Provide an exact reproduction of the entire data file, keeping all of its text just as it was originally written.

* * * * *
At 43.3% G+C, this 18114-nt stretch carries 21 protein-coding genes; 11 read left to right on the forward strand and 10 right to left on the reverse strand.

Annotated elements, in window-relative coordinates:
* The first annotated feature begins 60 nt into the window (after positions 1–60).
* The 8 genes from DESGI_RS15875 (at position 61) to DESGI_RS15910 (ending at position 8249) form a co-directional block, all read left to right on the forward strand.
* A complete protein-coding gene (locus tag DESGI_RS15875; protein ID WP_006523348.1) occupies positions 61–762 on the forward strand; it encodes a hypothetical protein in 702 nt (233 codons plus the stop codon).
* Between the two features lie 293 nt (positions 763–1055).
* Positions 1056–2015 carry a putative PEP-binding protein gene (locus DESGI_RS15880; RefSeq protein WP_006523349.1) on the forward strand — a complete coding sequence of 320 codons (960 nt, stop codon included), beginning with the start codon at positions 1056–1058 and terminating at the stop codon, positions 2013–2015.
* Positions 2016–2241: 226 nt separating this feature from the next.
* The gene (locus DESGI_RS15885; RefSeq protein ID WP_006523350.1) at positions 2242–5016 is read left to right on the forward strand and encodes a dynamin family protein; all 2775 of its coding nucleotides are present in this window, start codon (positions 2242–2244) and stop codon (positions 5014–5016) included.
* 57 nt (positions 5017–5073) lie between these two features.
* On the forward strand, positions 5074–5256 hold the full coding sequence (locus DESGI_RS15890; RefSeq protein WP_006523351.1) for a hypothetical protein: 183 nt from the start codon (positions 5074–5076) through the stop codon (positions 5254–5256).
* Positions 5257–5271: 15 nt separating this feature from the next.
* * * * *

At 43.3% G+C, this 18114-nt stretch carries 21 protein-coding genes; 11 read left to right on the forward strand and 10 right to left on the reverse strand.

Annotated elements, in window-relative coordinates:
* The first annotated feature begins 60 nt into the window (after positions 1–60).
* The 8 genes from DESGI_RS15875 (at position 61) to DESGI_RS15910 (ending at position 8249) form a co-directional block, all read left to right on the forward strand.
* A complete protein-coding gene (locus tag DESGI_RS15875; protein ID WP_006523348.1) occupies positions 61–762 on the forward strand; it encodes a hypothetical protein in 702 nt (233 codons plus the stop codon).
* Between the two features lie 293 nt (positions 763–1055).
* Positions 1056–2015 carry a putative PEP-binding protein gene (locus DESGI_RS15880; RefSeq protein WP_006523349.1) on the forward strand — a complete coding sequence of 320 codons (960 nt, stop codon included), beginning with the start codon at positions 1056–1058 and terminating at the stop codon, positions 2013–2015.
* Positions 2016–2241: 226 nt separating this feature from the next.
* The gene (locus DESGI_RS15885; RefSeq protein ID WP_006523350.1) at positions 2242–5016 is read left to right on the forward strand and encodes a dynamin family protein; all 2775 of its coding nucleotides are present in this window, start codon (positions 2242–2244) and stop codon (positions 5014–5016) included.
* 57 nt (positions 5017–5073) lie between these two features.
* On the forward strand, positions 5074–5256 hold the full coding sequence (locus DESGI_RS15890; RefSeq protein WP_006523351.1) for a hypothetical protein: 183 nt from the start codon (positions 5074–5076) through the stop codon (positions 5254–5256).
* Positions 5257–5271: 15 nt separating this feature from the next.